Ranging in complexity from a full distillation to the simpler setup described below, hydrosols are a great way to capture some of the volatile oils (mono- and sesquiterpenes, phenolic compounds, alcohols, ethers, aldehydes, ketones) and essential oils of plants. For obvious reasons, these are preparations best reserved for the more aromatic herbs (it would be relatively fruitless, for example, to try a Dandelion leaf hydrosol), and they provide a wonderfully light, clear impression of some of the most subtle and memorable qualities of the plants.
To prepare a simple, although rather dilute, hydrosol (still very effective, although not as concentrated as a pure essential oil), you will need: A large pot (2 gallon) with a snugly fitting lid, some waterproof tape, two bowls, and small bag of ice. Take the herb you wish to distill, clean and garble it thoroughly, and chop it to a fine consistency. It may be a good idea to dry it for a few days first, to allow the essential oils to concentrate; fresh herbs work well too. Place one of the bowls upside-down in your big pot, then add the herb all around it, and cover with water. Place the second bowl on top of the first, base-to-base, and put the lid on the pot, again upside-down, so that the curvature of the lid points downward into the second bowl. Seal the lid with tape, and place the bag of ice on the top of the whole thing. This is your basic distillation setup: the idea is that, as the steam rises, it meets the cool lid, condenses, and drips into the second bowl for collection. The essential oil, whose constituents boil at a lower temperature than the water, will rise with the steam.
Now, apply a very gentle heat to the bottom of your distillation setup. It will take several minutes before you hear the first ‘ping’ of water starting to simmer in the pot; at this point, turn the heat down even further. If you have a clear glass lid (recommended), you should be able to see little droplets forming on the underside of the lid and running (slowly, at first) into the center. This process should continue for 10 of 15 minutes, perhaps more depending on the amount of herb used, but not for too long, as the volatile oils tend to be drawn off fairly quickly and further heat (and steam) only dilutes the hydrosol.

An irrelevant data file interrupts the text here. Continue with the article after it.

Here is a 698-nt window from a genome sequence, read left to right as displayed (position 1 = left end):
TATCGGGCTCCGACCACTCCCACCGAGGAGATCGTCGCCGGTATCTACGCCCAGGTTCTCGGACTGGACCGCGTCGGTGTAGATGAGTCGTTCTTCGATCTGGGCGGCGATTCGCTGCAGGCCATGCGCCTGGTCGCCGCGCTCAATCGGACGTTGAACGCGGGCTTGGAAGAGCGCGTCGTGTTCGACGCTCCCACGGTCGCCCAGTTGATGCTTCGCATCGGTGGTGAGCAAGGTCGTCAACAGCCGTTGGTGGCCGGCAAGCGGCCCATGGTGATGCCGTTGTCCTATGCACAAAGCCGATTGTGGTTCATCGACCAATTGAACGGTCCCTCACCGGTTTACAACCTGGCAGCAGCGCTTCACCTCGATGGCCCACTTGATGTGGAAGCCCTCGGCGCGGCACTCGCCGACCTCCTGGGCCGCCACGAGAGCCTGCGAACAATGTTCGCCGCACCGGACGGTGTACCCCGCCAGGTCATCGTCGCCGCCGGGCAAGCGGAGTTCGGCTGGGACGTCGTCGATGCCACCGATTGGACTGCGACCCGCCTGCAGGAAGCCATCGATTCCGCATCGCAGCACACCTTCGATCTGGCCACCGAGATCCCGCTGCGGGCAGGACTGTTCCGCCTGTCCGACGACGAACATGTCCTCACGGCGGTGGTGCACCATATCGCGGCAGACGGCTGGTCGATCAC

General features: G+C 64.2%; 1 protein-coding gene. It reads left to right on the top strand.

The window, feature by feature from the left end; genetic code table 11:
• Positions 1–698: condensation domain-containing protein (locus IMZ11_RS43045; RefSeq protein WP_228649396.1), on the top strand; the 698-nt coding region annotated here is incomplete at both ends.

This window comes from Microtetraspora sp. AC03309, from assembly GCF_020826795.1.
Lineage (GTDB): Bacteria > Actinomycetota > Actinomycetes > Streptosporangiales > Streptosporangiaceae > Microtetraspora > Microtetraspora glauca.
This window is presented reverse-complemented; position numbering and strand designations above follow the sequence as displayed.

When you feel the time is right, turn off the heat, remove the distillation setup from the burner, and allow it to cool for another 10 minutes. Then unseal it, take the top bowl which should contain a fair amount of liquid, and drain it into a graduated cylinder or other appropriate container. Place a cork or lid over this, and allow it to sit for a few hours. If you want, you can then take a dropper and draw off the top of the liquid – this is where the majority of the oils (which float on top of water) will be. However, it’s fine to use the whole hydrosol too. Preserve this final product with 20% alcohol (meaning, add ¼ of the volume of hydrosol in alcohol: 1 oz hydrosol, ¼ oz alcohol, etc…), keep it in the fridge to avoid spoiling, or add it to a tincture or formula.